Is the CEO/Founder of Investors King Limited. A proven foreign exchange research analyst and a published author on Yahoo Finance, Businessinsider, Nasdaq,, Investorplace, and many more. He has over two decades of experience in global financial markets.

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Nigeria’s Public Debt Hits ₦121.67 Trillion as Borrowings Surge – DMO



The Debt Management Office (DMO) of Nigeria has announced that the country’s total public debt has risen to ₦121.67 trillion ($91.46 billion) as of March 31, 2024.

This represents an increase of ₦24.33 trillion from the ₦97.34 trillion ($108.23 billion) recorded at the end of December 2023.

The surge in debt is attributed to both domestic and external borrowings by the Federal Government, the 36 state governments, and the Federal Capital Territory (FCT).

The DMO’s report reveals that Nigeria’s domestic debt now stands at ₦65.65 trillion ($46.29 billion), while the external debt is ₦56.02 trillion ($42.12 billion).

The DMO noted that the rapid increase in public debt is largely due to new borrowing to partially finance the 2024 Budget deficit and the securitization of a portion of the ₦7.3 trillion Ways and Means Advances at the Central Bank of Nigeria (CBN).

“The increase was from new borrowing to part-finance the 2024 Budget deficit and securitization of a portion of the ₦7.3 trillion Ways and Means Advances at the Central Bank of Nigeria,” the DMO stated.

Despite the rising debt, the DMO remains optimistic about future debt sustainability, contingent on improvements in government revenue.

“Whilst borrowing, as provided in the 2024 Appropriation Act, will continue, we expect improvements in the Government’s Revenue to enhance debt sustainability,” the DMO added.

The increase in debt comes at a time when President Bola Tinubu is preparing to present the 2024 Supplementary Budget to the National Assembly.

This follows the President’s approval of the ₦28.7 trillion 2024 Appropriation Bill on January 1, 2024, which was ₦1.2 trillion higher than the budget originally proposed in November 2023.

The 2024 budget, dubbed the “Budget of Renewed Hope,” set ambitious targets, including pegging the oil price at $77.96 per barrel and estimating daily oil production at 1.78 million barrels.

However, the naira has faced severe depreciation, plunging to nearly ₦2,000/$1 in February, before stabilizing around ₦1,500/$1.

Economic analysts warn that the escalating debt and currency depreciation could pose significant challenges to Nigeria’s economic stability.

The government’s ability to manage its borrowing and stimulate revenue generation will be critical in navigating these fiscal pressures.

As Nigeria grapples with these economic realities, the focus remains on finding sustainable solutions to manage the growing debt burden while fostering economic growth and stability.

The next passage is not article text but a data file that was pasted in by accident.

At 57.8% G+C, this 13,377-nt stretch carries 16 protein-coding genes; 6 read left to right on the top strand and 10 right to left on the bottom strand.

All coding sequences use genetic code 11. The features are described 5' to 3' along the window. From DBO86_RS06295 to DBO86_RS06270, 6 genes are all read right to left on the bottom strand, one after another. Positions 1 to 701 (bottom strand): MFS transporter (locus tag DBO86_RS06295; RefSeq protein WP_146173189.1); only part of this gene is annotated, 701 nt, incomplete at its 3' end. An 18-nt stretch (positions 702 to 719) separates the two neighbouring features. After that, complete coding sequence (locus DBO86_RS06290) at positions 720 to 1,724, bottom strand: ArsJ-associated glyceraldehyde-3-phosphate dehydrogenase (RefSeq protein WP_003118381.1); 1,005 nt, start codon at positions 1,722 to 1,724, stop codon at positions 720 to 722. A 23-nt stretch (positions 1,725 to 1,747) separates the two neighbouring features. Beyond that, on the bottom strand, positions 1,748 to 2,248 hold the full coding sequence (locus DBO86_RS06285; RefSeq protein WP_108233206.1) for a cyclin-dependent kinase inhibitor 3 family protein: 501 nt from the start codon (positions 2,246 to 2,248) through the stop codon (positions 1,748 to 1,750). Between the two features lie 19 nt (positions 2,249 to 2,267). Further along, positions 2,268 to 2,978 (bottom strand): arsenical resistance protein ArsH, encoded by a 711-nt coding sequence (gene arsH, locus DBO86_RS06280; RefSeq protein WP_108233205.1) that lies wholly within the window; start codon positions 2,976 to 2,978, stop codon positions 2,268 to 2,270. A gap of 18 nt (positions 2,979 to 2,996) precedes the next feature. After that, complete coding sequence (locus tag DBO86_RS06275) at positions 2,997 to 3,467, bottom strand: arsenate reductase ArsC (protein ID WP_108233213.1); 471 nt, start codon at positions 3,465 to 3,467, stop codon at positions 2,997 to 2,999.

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Banking Sector

Federal High Court Sets Date for Contempt Hearing in GTB vs. AFEX Loan Case



The Federal High Court in Lagos has scheduled June 27, 2024, for the next hearing in the ongoing contempt suit filed by Guaranty Trust Bank Plc (GTB) against directors of AFEX Exchange Commodities Limited.

The case revolves around a disputed N17.81 billion loan obtained under the Central Bank of Nigeria’s Anchor Borrowers’ Programme.

Presiding over the court, Justice Chukwujekwu Aneke set the date following a session where arguments were presented by the plaintiff’s lead counsel, Mr. Ade Adedeji (SAN), and the respondent’s counsel, Prof. Olawoyin (SAN).

The core issue pertains to the alleged disobedience of a court order by the directors of AFEX Exchange Commodities Limited.

GTB, through its counsel Ajibola Aribisala (SAN), has accused AFEX and its directors—Ayodele Balogun, Jendayi Fraaser, Justin Topilow, Mobolaji Adeoye, and Koonal Ghandi—of contempt for failing to comply with a court directive.

The bank alleges that these directors did not appear in court as mandated, which led to the initiation of contempt proceedings.

During the latest session, Adedeji emphasized the necessity for the directors to appear in person, stating, “My lord, the parties in contempt are not in court. The contemnors cannot sit in the comfort of their homes and send a lawyer to court in contempt proceedings. The law is trite that they must appear before the court.”

In response, Olawoyin argued that he had only recently been briefed on the matter and was not fully aware of the prior developments.

He noted that some of the individuals listed as directors were no longer with the company, adding that one current director, Mr. Akinyinka, was present in court, while another was on pilgrimage.